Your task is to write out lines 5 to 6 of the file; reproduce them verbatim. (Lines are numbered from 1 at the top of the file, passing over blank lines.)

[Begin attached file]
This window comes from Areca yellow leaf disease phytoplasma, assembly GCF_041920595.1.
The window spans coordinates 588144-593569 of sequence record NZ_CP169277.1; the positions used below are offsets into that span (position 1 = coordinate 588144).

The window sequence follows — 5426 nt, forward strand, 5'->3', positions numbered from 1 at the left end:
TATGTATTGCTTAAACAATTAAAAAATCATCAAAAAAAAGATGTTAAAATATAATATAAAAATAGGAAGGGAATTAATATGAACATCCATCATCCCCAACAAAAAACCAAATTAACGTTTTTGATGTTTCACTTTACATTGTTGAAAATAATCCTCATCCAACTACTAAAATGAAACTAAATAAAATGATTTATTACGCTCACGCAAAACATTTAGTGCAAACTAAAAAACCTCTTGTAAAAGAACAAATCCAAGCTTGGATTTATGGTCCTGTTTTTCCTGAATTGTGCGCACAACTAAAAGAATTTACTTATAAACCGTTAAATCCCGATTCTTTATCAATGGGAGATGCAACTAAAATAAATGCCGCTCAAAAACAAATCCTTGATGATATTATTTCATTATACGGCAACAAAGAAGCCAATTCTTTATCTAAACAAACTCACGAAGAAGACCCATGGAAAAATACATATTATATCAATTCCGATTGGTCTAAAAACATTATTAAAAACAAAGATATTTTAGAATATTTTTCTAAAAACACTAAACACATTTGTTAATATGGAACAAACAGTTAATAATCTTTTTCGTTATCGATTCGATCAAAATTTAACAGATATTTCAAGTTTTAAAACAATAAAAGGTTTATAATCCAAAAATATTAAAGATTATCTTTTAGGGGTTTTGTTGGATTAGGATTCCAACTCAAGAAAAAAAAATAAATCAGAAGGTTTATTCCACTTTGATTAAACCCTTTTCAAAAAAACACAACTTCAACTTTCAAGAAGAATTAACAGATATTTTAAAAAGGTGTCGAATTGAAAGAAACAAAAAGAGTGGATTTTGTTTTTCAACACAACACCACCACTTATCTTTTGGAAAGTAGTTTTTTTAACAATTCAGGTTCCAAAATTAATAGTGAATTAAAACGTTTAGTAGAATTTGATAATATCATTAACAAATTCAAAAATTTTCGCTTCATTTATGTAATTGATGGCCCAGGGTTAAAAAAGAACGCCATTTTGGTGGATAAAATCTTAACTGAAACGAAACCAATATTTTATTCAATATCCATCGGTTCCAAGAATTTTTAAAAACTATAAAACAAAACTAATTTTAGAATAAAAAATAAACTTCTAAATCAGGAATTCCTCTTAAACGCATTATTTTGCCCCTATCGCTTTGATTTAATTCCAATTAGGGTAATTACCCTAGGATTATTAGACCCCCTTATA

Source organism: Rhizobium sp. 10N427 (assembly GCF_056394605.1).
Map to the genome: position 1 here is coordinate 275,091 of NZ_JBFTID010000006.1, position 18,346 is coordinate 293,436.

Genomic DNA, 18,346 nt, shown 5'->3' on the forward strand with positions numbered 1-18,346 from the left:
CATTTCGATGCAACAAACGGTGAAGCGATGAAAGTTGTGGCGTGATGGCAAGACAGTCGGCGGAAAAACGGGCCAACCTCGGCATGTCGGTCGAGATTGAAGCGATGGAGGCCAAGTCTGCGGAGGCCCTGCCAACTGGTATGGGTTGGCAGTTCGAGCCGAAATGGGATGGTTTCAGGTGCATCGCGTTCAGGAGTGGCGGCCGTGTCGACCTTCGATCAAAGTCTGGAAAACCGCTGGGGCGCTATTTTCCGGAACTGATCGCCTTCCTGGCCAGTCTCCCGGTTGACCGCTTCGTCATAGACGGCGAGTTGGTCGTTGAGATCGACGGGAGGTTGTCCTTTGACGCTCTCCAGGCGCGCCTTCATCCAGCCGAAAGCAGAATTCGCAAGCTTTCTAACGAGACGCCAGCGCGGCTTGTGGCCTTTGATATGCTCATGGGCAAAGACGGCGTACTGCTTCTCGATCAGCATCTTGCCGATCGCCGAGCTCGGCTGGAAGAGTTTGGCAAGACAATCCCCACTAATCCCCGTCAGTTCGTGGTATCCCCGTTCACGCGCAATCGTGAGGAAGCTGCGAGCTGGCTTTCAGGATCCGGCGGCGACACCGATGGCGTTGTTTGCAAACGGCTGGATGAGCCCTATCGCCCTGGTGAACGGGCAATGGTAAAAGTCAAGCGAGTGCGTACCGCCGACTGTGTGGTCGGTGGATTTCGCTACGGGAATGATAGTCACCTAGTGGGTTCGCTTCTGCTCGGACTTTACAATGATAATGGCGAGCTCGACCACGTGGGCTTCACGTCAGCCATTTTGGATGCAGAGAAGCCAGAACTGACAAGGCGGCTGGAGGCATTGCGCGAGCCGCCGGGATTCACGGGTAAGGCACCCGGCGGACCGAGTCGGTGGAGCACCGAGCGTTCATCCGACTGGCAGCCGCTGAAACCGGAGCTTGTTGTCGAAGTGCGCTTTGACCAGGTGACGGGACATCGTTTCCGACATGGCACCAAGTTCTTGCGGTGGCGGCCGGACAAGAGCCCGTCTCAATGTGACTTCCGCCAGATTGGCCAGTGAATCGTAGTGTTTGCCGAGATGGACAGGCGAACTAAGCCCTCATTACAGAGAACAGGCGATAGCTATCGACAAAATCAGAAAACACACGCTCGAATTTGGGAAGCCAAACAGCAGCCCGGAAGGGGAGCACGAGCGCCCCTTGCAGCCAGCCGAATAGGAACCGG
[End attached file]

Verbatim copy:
Source organism: Rhizobium sp. 10N427 (assembly GCF_056394605.1).
Map to the genome: position 1 here is coordinate 275,091 of NZ_JBFTID010000006.1, position 18,346 is coordinate 293,436.